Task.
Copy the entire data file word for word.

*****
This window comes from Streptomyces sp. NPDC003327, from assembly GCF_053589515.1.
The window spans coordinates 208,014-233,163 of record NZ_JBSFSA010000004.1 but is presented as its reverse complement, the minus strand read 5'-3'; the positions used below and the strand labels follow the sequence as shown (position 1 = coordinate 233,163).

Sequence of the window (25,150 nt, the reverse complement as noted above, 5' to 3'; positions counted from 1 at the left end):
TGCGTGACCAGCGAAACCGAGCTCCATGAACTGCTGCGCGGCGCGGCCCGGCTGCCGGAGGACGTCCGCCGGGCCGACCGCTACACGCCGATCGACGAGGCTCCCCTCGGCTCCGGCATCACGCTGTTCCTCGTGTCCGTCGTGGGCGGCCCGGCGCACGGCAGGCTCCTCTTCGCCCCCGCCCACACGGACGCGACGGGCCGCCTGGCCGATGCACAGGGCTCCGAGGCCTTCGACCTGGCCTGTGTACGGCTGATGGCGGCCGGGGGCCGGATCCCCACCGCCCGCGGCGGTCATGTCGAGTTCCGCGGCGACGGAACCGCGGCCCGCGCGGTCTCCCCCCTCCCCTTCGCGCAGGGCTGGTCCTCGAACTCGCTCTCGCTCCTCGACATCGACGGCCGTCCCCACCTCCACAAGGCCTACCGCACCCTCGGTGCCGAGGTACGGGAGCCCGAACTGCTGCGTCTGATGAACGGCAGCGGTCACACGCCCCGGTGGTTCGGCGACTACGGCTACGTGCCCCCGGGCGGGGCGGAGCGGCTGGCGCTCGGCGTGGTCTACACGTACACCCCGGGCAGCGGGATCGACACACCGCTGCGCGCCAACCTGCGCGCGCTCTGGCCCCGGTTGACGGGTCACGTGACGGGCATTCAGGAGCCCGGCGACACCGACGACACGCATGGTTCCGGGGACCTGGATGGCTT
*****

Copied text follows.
This window comes from Streptomyces sp. NPDC003327, from assembly GCF_053589515.1.
The window spans coordinates 208,014-233,163 of record NZ_JBSFSA010000004.1 but is presented as its reverse complement, the minus strand read 5'-3'; the positions used below and the strand labels follow the sequence as shown (position 1 = coordinate 233,163).

Sequence of the window (25,150 nt, the reverse complement as noted above, 5' to 3'; positions counted from 1 at the left end):
TGCGTGACCAGCGAAACCGAGCTCCATGAACTGCTGCGCGGCGCGGCCCGGCTGCCGGAGGACGTCCGCCGGGCCGACCGCTACACGCCGATCGACGAGGCTCCCCTCGGCTCCGGCATCACGCTGTTCCTCGTGTCCGTCGTGGGCGGCCCGGCGCACGGCAGGCTCCTCTTCGCCCCCGCCCACACGGACGCGACGGGCCGCCTGGCCGATGCACAGGGCTCCGAGGCCTTCGACCTGGCCTGTGTACGGCTGATGGCGGCCGGGGGCCGGATCCCCACCGCCCGCGGCGGTCATGTCGAGTTCCGCGGCGACGGAACCGCGGCCCGCGCGGTCTCCCCCCTCCCCTTCGCGCAGGGCTGGTCCTCGAACTCGCTCTCGCTCCTCGACATCGACGGCCGTCCCCACCTCCACAAGGCCTACCGCACCCTCGGTGCCGAGGTACGGGAGCCCGAACTGCTGCGTCTGATGAACGGCAGCGGTCACACGCCCCGGTGGTTCGGCGACTACGGCTACGTGCCCCCGGGCGGGGCGGAGCGGCTGGCGCTCGGCGTGGTCTACACGTACACCCCGGGCAGCGGGATCGACACACCGCTGCGCGCCAACCTGCGCGCGCTCTGGCCCCGGTTGACGGGTCACGTGACGGGCATTCAGGAGCCCGGCGACACCGACGACACGCATGGTTCCGGGGACCTGGATGGCTT